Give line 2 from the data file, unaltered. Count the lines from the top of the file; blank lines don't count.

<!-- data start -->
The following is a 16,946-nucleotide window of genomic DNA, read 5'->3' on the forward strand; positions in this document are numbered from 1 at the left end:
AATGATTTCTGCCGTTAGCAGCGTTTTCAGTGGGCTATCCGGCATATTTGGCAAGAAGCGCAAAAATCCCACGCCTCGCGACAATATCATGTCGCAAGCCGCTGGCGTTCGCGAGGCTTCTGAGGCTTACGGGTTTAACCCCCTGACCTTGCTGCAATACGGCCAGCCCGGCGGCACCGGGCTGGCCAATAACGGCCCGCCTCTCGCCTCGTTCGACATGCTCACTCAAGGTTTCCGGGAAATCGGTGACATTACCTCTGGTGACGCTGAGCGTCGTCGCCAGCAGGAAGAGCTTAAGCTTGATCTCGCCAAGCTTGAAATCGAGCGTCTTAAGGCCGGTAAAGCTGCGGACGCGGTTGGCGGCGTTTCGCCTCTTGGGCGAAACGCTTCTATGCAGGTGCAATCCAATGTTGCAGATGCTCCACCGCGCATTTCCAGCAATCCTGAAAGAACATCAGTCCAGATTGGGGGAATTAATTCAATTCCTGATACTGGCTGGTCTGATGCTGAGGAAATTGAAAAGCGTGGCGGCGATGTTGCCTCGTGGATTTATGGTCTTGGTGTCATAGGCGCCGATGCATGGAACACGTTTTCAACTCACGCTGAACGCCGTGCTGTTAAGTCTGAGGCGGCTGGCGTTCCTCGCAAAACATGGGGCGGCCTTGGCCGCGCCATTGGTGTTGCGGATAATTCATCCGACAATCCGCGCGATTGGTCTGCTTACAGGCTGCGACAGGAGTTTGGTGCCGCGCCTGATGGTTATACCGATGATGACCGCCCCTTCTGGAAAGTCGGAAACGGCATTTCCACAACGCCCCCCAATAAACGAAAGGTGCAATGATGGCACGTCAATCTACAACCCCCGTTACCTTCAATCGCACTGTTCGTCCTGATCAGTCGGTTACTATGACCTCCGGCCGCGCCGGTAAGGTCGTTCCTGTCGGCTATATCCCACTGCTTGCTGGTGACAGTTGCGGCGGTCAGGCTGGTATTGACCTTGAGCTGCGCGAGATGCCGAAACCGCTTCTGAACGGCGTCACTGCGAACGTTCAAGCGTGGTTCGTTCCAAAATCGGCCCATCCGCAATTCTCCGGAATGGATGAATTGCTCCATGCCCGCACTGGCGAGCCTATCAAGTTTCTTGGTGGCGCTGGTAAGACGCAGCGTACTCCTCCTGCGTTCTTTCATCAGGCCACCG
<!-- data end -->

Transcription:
AATGATTTCTGCCGTTAGCAGCGTTTTCAGTGGGCTATCCGGCATATTTGGCAAGAAGCGCAAAAATCCCACGCCTCGCGACAATATCATGTCGCAAGCCGCTGGCGTTCGCGAGGCTTCTGAGGCTTACGGGTTTAACCCCCTGACCTTGCTGCAATACGGCCAGCCCGGCGGCACCGGGCTGGCCAATAACGGCCCGCCTCTCGCCTCGTTCGACATGCTCACTCAAGGTTTCCGGGAAATCGGTGACATTACCTCTGGTGACGCTGAGCGTCGTCGCCAGCAGGAAGAGCTTAAGCTTGATCTCGCCAAGCTTGAAATCGAGCGTCTTAAGGCCGGTAAAGCTGCGGACGCGGTTGGCGGCGTTTCGCCTCTTGGGCGAAACGCTTCTATGCAGGTGCAATCCAATGTTGCAGATGCTCCACCGCGCATTTCCAGCAATCCTGAAAGAACATCAGTCCAGATTGGGGGAATTAATTCAATTCCTGATACTGGCTGGTCTGATGCTGAGGAAATTGAAAAGCGTGGCGGCGATGTTGCCTCGTGGATTTATGGTCTTGGTGTCATAGGCGCCGATGCATGGAACACGTTTTCAACTCACGCTGAACGCCGTGCTGTTAAGTCTGAGGCGGCTGGCGTTCCTCGCAAAACATGGGGCGGCCTTGGCCGCGCCATTGGTGTTGCGGATAATTCATCCGACAATCCGCGCGATTGGTCTGCTTACAGGCTGCGACAGGAGTTTGGTGCCGCGCCTGATGGTTATACCGATGATGACCGCCCCTTCTGGAAAGTCGGAAACGGCATTTCCACAACGCCCCCCAATAAACGAAAGGTGCAATGATGGCACGTCAATCTACAACCCCCGTTACCTTCAATCGCACTGTTCGTCCTGATCAGTCGGTTACTATGACCTCCGGCCGCGCCGGTAAGGTCGTTCCTGTCGGCTATATCCCACTGCTTGCTGGTGACAGTTGCGGCGGTCAGGCTGGTATTGACCTTGAGCTGCGCGAGATGCCGAAACCGCTTCTGAACGGCGTCACTGCGAACGTTCAAGCGTGGTTCGTTCCAAAATCGGCCCATCCGCAATTCTCCGGAATGGATGAATTGCTCCATGCCCGCACTGGCGAGCCTATCAAGTTTCTTGGTGGCGCTGGTAAGACGCAGCGTACTCCTCCTGCGTTCTTTCATCAGGCCACCG